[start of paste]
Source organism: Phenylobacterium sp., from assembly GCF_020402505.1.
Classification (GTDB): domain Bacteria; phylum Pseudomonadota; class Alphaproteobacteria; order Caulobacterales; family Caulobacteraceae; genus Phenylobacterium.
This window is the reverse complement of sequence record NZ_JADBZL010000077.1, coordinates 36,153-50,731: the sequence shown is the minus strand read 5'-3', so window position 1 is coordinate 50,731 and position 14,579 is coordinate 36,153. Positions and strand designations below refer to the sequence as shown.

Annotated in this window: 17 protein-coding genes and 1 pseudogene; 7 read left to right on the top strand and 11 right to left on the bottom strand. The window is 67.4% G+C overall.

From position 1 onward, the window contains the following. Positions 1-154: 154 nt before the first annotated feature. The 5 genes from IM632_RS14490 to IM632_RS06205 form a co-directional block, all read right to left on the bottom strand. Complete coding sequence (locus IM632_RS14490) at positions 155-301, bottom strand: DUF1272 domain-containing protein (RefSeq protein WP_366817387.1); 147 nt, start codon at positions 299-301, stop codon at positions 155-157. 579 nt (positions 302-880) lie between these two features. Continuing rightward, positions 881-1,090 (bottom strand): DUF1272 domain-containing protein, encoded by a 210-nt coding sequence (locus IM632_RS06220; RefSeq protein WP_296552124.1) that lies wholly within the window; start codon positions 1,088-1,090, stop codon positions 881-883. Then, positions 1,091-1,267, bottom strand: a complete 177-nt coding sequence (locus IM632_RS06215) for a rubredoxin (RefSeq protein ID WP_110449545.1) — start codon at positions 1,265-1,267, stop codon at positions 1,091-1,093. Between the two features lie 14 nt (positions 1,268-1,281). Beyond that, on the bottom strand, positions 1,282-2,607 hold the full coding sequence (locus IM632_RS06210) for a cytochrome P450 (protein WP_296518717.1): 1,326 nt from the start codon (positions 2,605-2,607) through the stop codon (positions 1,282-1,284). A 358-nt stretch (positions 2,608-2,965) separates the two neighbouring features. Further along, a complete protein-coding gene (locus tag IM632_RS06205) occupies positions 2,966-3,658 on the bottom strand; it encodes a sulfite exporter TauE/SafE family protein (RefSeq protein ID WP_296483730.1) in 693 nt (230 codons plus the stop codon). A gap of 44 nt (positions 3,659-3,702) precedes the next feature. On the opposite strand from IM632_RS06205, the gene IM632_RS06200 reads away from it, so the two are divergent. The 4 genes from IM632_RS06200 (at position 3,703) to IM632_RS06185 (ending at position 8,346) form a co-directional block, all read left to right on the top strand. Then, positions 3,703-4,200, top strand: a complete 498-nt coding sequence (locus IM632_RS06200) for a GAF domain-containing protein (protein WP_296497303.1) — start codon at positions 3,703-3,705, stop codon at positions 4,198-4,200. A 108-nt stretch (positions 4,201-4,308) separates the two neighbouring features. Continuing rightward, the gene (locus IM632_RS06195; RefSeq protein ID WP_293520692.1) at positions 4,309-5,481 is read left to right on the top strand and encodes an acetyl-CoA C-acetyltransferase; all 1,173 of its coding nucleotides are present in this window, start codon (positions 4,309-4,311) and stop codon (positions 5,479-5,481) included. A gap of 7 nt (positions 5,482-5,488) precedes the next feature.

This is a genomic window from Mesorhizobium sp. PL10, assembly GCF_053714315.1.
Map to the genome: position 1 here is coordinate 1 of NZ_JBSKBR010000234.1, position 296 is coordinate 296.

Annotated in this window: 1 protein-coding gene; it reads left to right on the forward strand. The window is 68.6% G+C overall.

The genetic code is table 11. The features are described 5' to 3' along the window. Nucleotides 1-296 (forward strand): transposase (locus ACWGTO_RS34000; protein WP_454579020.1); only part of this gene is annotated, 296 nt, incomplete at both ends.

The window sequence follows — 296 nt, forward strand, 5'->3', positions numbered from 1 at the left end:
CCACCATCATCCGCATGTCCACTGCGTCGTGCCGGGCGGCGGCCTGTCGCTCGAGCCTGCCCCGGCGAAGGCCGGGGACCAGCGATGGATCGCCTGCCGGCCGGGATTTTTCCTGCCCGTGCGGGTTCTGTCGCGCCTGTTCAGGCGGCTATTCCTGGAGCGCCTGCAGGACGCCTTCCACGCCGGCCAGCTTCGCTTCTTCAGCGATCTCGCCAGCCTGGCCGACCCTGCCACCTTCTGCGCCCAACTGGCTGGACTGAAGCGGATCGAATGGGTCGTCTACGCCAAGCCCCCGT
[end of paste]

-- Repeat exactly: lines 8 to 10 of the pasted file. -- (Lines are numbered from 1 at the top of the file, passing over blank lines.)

Annotated in this window: 1 protein-coding gene; it reads left to right on the forward strand. The window is 68.6% G+C overall.

The genetic code is table 11. The features are described 5' to 3' along the window. Nucleotides 1-296 (forward strand): transposase (locus ACWGTO_RS34000; protein WP_454579020.1); only part of this gene is annotated, 296 nt, incomplete at both ends.

The window sequence follows — 296 nt, forward strand, 5'->3', positions numbered from 1 at the left end: